I’m good at being uncomfortable, so
I can’t stop changing all the time
I’ve gone back to school. Many years ago I took a documentary course at the International Center of Photography. It was intense. In the land of the Internet, the average critique you get is about as deep as “Nice photo!” or “This has colors!” I was still getting my photographic feet under me in a lot of ways, but my head had already swollen with the weird world of Internet photography culture. People were favoriting my photos on Flickr! Someone recognized me on the street! Clearly I was big time. So it was a shock when someone said that my photos made them physically ill, when critique got so intense and personal that I dug my fingernails into my skin. It was exactly the shock I needed, and helped make me a much better photographer than I was then.
There are a lot of things that are amazing about the Internet culture of photography, and it has helped raise the bar on the industry of wedding photography astonishingly quickly, but there are a lot of photographers out there, and especially the very good ones, who would be helped by the occasional “This is a terrible photo and I hate you for showing it to me.”
I love weddings. I love them so much. I love the craft of them and the art of them. There are so many special skills that it takes to turn out good results every time that even many great documentary photographers and photojournalists don’t have at a high level. But to do that, sometimes you need a big bag of tricks, and those generally conceal far more than they reveal. Where’s the soul, man?
So I’m back, even though my schedule is way more crazy than I thought it would be by mid-January. I should be planning my own workshops right now, not taking one that crams 10 weeks of work into five days. But I refuse to ever stop learning. I happily still take classes and workshops, and will never stop. I love it when extremely experienced wedding photographers take my workshops, because they know that it doesn’t mean that I’m better than them, whatever that means, but that we’re all different from each other and we have some things we can learn along the way.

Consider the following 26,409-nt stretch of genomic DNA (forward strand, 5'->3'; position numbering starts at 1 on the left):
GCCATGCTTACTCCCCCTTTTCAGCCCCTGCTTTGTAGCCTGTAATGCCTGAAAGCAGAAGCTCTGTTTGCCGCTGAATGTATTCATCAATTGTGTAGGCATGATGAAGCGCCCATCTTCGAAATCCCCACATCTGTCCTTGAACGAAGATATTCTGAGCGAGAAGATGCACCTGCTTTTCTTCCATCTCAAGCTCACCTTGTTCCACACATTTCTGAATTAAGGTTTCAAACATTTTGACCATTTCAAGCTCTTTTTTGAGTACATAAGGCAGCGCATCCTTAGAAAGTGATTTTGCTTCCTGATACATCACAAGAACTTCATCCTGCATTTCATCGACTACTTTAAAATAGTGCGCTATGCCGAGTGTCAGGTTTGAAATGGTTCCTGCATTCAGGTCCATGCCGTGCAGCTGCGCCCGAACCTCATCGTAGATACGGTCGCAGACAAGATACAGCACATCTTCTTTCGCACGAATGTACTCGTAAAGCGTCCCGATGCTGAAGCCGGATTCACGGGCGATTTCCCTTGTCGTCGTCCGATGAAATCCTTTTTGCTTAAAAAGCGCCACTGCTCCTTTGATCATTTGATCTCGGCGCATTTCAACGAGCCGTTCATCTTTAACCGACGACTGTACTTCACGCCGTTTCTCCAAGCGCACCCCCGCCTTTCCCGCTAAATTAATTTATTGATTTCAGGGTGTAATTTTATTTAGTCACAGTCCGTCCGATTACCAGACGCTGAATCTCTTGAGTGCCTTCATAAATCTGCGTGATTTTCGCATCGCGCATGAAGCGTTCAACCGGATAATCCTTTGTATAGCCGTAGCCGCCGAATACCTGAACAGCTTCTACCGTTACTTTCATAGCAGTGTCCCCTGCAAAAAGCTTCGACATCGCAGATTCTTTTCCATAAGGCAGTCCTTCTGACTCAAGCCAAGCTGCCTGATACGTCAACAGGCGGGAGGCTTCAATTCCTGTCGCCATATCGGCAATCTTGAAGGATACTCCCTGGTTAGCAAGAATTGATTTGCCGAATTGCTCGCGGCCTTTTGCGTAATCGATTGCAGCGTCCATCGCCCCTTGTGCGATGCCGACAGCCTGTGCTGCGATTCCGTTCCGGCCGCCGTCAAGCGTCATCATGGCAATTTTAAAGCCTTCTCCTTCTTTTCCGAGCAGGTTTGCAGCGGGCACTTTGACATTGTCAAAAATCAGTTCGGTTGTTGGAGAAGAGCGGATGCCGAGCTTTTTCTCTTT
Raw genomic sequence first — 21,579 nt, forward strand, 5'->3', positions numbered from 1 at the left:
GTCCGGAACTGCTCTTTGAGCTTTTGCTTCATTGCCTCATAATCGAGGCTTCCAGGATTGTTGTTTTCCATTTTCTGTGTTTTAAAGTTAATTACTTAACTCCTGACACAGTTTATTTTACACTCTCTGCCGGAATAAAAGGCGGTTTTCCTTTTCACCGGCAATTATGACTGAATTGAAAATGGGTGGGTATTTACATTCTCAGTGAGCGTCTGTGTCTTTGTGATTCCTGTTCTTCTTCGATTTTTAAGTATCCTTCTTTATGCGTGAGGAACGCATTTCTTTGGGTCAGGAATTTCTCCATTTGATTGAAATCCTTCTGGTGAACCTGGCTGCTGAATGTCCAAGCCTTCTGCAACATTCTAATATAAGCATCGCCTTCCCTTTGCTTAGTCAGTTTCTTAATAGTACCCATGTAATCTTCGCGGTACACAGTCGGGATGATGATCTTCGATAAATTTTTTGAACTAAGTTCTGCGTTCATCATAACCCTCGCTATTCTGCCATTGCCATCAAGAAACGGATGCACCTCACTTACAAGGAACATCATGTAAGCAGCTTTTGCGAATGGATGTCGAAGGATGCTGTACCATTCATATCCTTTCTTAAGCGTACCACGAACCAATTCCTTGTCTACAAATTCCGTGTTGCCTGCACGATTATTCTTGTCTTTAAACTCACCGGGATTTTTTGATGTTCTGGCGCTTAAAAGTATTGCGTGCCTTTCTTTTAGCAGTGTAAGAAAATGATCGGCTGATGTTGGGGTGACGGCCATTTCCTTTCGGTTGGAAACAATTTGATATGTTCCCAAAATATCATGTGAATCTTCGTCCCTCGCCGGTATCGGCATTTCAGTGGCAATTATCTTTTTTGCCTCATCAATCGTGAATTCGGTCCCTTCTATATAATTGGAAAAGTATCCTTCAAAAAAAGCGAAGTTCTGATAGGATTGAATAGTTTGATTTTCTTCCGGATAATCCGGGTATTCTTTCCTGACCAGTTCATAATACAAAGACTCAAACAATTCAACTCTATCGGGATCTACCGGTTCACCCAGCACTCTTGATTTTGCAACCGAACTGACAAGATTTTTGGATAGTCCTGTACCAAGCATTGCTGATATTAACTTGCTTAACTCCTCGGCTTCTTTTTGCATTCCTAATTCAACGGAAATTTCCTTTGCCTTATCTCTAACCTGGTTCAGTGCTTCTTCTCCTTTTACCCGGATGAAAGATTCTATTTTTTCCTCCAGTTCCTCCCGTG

But I particularly recommend this course, “Passion and Personal Vision” by Andre Lambertson. I don’t use flower-child language like “beautiful soul” easily, but Lambertson has one, and you can see it in his work. I like to think I make people so comfortable I become invisible — and I’ve had brides and grooms say “Where’s Ryan?” when I was three feet in front of them — but we’re talking about a guy so invisible and who inspires such trust that he has photos of kids helping their mothers shoot heroin. His images have soul and patience, and he pushes past discomfort. And I know I have learning left to do on that front.
So yeah, I’m back in school. It’s nuts, and so are the other students. Picture being given two assignments — document a local business and get a stranger to let them into their house and photograph them — at 10 p.m. They’re due by 6 p.m. the next day. I gave the last assignment to one of my workshops and gave them weeks to do it, and maybe a quarter of them did. In those few hours, 85 percent of my class did it. That’s the sort of dedication you only get in art school.
First, my business assignment. I went to Trapeze School New York because it has an interesting story and I was seeking discomfort. TSNY is a second home for a lot of its students, and in a some way a first home for more than a few. They say the way to understand the character of Batman is that Batman is the real person and Bruce Wayne is the costume. And for a lot of flyers and aerialists, that’s exactly how it works. They are circus freaks, they just happen to wear the clothes of a lawyer most of the time. This is a place where a man can practice a strip tease act (the tricks, not the stripping), while 11-year-olds have a birthday party. Where a woman will climb up and wrap herself in silk 15 feet in the air — and just sit there and think for 15 minutes. A lot of the real story of TSNY is in the pauses in-between. It was something I could only begin to tell in my short time there, coming in cold with no prior permission, introducing myself and shooting.
I started with just my Fuji X100 on totally silent mode, trying not to interrupt the scene, to get people used to me, but I soon wanted more ways to tell the story. I felt myself get closer and closer to where I wanted to go, and I wonder what I could do if I had weeks to tell these stories, instead of minutes.
I don’t. Not yet. But I can already feel that yearning to shoot, to tell stories that are deeper and more comprehensive than the ones I’ve told before, even on wedding days. To answer the question “What’s behind that door? What’s behind those eyes? Who are these people?”
Exactly what I need.